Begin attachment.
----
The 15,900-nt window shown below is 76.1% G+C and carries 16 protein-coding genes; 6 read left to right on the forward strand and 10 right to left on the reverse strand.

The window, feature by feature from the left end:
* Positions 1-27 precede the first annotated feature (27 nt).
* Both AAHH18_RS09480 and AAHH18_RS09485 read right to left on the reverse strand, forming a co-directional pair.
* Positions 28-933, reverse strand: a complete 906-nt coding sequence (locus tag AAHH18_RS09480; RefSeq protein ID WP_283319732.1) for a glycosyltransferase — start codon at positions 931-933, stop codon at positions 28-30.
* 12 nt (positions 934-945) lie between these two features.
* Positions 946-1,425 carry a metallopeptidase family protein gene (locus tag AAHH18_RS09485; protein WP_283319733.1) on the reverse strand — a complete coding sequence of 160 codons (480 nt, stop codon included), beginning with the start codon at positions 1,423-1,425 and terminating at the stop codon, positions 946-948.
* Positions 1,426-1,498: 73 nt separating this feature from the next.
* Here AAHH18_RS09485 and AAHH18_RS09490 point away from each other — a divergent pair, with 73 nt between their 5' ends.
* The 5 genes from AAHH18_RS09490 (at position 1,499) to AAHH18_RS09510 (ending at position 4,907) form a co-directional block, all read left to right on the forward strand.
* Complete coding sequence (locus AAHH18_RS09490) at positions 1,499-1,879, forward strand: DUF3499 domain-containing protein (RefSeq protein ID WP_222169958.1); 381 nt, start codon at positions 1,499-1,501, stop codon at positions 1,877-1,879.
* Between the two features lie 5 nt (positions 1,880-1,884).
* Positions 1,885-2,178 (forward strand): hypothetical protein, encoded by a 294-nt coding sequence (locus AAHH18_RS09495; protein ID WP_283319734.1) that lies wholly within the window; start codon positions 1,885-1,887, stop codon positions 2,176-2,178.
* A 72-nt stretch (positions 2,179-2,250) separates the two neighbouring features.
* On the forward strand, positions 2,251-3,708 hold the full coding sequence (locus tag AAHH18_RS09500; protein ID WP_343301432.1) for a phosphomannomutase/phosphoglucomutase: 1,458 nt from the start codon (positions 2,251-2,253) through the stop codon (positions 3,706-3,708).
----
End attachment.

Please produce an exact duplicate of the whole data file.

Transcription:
The 15,900-nt window shown below is 76.1% G+C and carries 16 protein-coding genes; 6 read left to right on the forward strand and 10 right to left on the reverse strand.

The window, feature by feature from the left end:
* Positions 1-27 precede the first annotated feature (27 nt).
* Both AAHH18_RS09480 and AAHH18_RS09485 read right to left on the reverse strand, forming a co-directional pair.
* Positions 28-933, reverse strand: a complete 906-nt coding sequence (locus tag AAHH18_RS09480; RefSeq protein ID WP_283319732.1) for a glycosyltransferase — start codon at positions 931-933, stop codon at positions 28-30.
* 12 nt (positions 934-945) lie between these two features.
* Positions 946-1,425 carry a metallopeptidase family protein gene (locus tag AAHH18_RS09485; protein WP_283319733.1) on the reverse strand — a complete coding sequence of 160 codons (480 nt, stop codon included), beginning with the start codon at positions 1,423-1,425 and terminating at the stop codon, positions 946-948.
* Positions 1,426-1,498: 73 nt separating this feature from the next.
* Here AAHH18_RS09485 and AAHH18_RS09490 point away from each other — a divergent pair, with 73 nt between their 5' ends.
* The 5 genes from AAHH18_RS09490 (at position 1,499) to AAHH18_RS09510 (ending at position 4,907) form a co-directional block, all read left to right on the forward strand.
* Complete coding sequence (locus AAHH18_RS09490) at positions 1,499-1,879, forward strand: DUF3499 domain-containing protein (RefSeq protein ID WP_222169958.1); 381 nt, start codon at positions 1,499-1,501, stop codon at positions 1,877-1,879.
* Between the two features lie 5 nt (positions 1,880-1,884).
* Positions 1,885-2,178 (forward strand): hypothetical protein, encoded by a 294-nt coding sequence (locus AAHH18_RS09495; protein ID WP_283319734.1) that lies wholly within the window; start codon positions 1,885-1,887, stop codon positions 2,176-2,178.
* A 72-nt stretch (positions 2,179-2,250) separates the two neighbouring features.
* On the forward strand, positions 2,251-3,708 hold the full coding sequence (locus tag AAHH18_RS09500; protein ID WP_343301432.1) for a phosphomannomutase/phosphoglucomutase: 1,458 nt from the start codon (positions 2,251-2,253) through the stop codon (positions 3,706-3,708).